How to Care for Storm-Damaged Trees
One cannot appreciate the damage ice causes to trees until they are damaged by rain and windstorms. The trees that normally take the brunt of the damage – Chinese and Siberian elms, poplars, silver maples, Bradford pears, birches and willows are the predictable victims. All of these species have brittle wood and are easily damaged.
Homeowners often plant fast-growing species like the ones mentioned above for rapid shade. Fast-growing trees normally have brittle wood and develop weak, V-shaped crotches that easily split apart under added weight. Often, trees with extensive internal rot and decay that may not have been evident from the exterior receive severe damage.
Many times these trees overhang the house, driveway or power lines servicing the home. When large limbs or tree tops are broken in a storm, they can cause major damage and expense.
For homeowners with trees with major limb or top damage, two questions should be addressed. The first one is: “Does the condition of the tree warrant efforts to save it or should it be removed?” Major tree repair can be quite expensive and should only be attempted if a major portion of the tree is still intact and efforts can be made to maintain its attractiveness and value to the property. If the whole side or top is gone, it’s questionable whether it’s worth spending the time and money to salvage the tree. This is especially true if it’s one with brittle wood that lends itself to similar problems in the future.
While no one wants to remove a large, mature tree, the prudent decision may be to replace it with a young tree possessing desirable qualities.
The second question to consider is: “Can you handle the damage repair yourself or should you seek professional help?” Small limbs can be removed easily with pruning shears or a pole-lopper provided they are within your reach. Do you feel comfortable climbing a ladder up into the tree?
Power equipment should never be operated from a ladder or in the tree where firm footing is questionable. Removing hanging limbs should be left to professional tree services. Look for them under Tree Service in the Yellow Pages. Make sure they carry proper liability and workmen’s compensation insurance before allowing them to start the job.
What damage is repairable and what is not? Broken limbs should be removed. Generally, if the branch has not split away from the trunk, the broken segment should be removed back to the next major adjacent branch. Do not leave branch stubs. Stubs encourage rot and decay.
For trees with tops broken out, remove the snags to the next major interior branch. Generally, this will be a major fork. Avoid topping the tree to allow small side branches to grow out and continue the tree’s height growth. These branches will be weak and prone to breakage.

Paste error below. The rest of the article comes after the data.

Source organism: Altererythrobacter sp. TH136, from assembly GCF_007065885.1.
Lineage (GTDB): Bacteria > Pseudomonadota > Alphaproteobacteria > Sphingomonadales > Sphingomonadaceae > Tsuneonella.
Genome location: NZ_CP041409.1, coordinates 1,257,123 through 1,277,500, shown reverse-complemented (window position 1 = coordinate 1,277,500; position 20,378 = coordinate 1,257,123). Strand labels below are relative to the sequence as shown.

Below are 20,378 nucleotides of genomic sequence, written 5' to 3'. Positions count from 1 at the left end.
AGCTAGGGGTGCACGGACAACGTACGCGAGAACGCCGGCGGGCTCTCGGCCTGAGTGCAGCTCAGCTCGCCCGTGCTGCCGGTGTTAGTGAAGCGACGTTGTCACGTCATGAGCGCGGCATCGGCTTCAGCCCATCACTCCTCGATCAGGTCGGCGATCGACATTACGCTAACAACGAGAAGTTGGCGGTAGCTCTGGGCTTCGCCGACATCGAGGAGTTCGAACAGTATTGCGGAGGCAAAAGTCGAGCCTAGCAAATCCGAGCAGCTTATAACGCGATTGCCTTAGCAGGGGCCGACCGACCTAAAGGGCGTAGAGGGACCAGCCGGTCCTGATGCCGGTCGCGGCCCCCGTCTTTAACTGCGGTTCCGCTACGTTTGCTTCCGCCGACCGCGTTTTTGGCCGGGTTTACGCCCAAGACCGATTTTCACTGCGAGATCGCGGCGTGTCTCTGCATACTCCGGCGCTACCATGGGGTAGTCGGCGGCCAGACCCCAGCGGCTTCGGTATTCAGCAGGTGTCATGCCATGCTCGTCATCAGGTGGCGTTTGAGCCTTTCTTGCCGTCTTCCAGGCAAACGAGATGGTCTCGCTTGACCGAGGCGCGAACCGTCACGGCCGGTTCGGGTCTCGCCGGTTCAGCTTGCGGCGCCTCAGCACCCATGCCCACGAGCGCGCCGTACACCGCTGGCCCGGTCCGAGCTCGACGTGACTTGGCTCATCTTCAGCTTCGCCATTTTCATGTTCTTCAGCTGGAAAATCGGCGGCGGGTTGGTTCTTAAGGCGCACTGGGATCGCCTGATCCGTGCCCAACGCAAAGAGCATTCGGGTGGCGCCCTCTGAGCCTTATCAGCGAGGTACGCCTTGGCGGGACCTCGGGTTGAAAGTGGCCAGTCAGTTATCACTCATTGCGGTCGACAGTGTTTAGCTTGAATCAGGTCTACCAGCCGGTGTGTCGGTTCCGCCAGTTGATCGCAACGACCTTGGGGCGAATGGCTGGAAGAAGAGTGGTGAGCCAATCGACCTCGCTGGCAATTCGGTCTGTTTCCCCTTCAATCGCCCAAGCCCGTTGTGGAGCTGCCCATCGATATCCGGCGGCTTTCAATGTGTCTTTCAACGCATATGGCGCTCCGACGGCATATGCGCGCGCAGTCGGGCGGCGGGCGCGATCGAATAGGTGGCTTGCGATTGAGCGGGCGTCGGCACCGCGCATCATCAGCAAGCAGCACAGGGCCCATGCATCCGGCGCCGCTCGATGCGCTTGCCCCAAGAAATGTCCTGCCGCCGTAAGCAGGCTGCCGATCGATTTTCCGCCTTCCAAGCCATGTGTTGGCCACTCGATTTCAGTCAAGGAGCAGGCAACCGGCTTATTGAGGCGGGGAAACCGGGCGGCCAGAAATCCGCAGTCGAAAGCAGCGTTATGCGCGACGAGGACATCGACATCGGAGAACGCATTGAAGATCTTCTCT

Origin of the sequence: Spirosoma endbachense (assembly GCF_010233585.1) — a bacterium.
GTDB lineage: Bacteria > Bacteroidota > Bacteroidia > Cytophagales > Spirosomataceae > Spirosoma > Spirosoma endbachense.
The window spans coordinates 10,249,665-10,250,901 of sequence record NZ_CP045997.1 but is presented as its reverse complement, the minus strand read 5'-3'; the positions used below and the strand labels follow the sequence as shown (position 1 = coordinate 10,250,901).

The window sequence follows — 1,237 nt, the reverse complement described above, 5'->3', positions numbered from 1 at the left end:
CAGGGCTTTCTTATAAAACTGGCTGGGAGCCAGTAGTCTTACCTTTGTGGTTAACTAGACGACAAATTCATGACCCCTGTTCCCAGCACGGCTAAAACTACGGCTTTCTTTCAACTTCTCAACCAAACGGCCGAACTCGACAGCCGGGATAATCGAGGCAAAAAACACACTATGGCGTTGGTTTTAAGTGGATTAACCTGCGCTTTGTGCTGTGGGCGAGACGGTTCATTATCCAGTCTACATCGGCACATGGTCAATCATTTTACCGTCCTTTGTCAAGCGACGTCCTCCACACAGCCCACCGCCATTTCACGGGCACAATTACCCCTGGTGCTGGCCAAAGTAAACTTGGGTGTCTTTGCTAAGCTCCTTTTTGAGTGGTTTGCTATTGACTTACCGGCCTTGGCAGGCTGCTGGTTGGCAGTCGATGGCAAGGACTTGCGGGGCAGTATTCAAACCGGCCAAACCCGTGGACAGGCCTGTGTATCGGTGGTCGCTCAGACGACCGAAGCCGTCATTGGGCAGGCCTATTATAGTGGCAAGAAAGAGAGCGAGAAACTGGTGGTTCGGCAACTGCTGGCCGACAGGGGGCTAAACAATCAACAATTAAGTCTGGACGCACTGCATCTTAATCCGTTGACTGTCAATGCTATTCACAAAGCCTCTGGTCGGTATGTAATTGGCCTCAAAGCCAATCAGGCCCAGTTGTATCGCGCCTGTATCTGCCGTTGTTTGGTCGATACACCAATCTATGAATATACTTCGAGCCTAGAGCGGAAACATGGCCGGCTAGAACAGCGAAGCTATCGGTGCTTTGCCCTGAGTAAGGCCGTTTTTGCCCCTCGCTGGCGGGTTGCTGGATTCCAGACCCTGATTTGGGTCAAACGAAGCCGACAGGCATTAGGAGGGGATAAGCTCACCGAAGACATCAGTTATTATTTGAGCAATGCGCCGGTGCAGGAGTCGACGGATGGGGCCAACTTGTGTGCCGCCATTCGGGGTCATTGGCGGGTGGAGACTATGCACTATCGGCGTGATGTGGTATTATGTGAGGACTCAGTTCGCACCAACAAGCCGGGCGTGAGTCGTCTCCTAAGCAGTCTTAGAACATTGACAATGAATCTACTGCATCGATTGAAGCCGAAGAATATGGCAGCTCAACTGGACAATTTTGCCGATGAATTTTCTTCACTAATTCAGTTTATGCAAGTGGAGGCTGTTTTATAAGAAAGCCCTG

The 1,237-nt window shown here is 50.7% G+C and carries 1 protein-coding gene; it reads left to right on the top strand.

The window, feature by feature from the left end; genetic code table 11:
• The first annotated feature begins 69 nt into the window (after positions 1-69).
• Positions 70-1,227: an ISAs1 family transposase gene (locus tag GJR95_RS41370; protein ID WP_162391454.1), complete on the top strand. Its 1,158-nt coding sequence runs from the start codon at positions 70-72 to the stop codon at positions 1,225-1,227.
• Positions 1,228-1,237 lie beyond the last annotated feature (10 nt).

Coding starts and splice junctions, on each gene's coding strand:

To avoid stripping the healthy bark from the trunk when a heavy, broken limb is removed, the 3-step procedure should be used. The first cut is made on the underneath side of the branch about 18 inches out from the trunk. The cut should be approximately half-way through the branch or until its weight first starts to bind the saw. The next cut should be made on top of the branch about 1 to 2 inches beyond (toward the end of the branch) the bottom cut. Continue cutting until the branch drops free. The last cut removes the remaining branch stub from the trunk. The cut should be made from the top of the branch at the branch collar. The collar is the slight ridge where the branch attaches to the tree’s trunk or another major branch.
In certain situations, a damaged limb may strip healthy bark from the tree. To repair this type of damage, cut any ragged edges of torn bark away from the damaged area. Take care to limit the amount of healthy, tight bark removed. To speed the healing process, the repair cut made with a sharp knife into healthy bark should leave a wound shaped like an elongated football with the pointed ends of the cut running vertically along the trunk or limb or as near parallel to the initial damage as possible.
Trees with split trunks or major limb forks may possibly be salvaged if the split is not too extensive. Repairing this type of damage will involve a cable and brace technique that should be left to a professional tree service.
If small to medium-sized trees were uprooted, it may be possible to straighten these trees and brace them with guy wires. Do not attempt this unless one-half to one-third of the tree’s original root system is still in the soil and the remaining exposed roots are relatively compact and undisturbed. Before straightening the tree, remove some of the soil from beneath the root mass so the roots will be placed below the existing grade level. Attach two to three guy wires to the trunk and anchor the wires 10 to 12 feet away from the tree.
Corrective pruning to help improve the shape of damaged trees is best done now. The tree will respond quickly if it has not been severely damaged. Take care not to remove more than one-third of original branches. This will severely retard the tree’s growth in the spring and may damage it beyond recovery.
Treatment of the trunk and limb wounds with tree paint is not necessary. In fact, research shows that painted areas can lead to increased rot and decay due to trapped moisture in areas where the paint cracks open. You may want to fertilize your tree this spring with a good quality tree fertilizer. Obtain a soil sample and bring it into the Extension Office for an analysis and recommendation by the NC Dept. of Agriculture before applying the fertilizer.
The above information was adapted from an article by Ron Wolford, Extension Educator, Horticulture, University of Illinois Extension.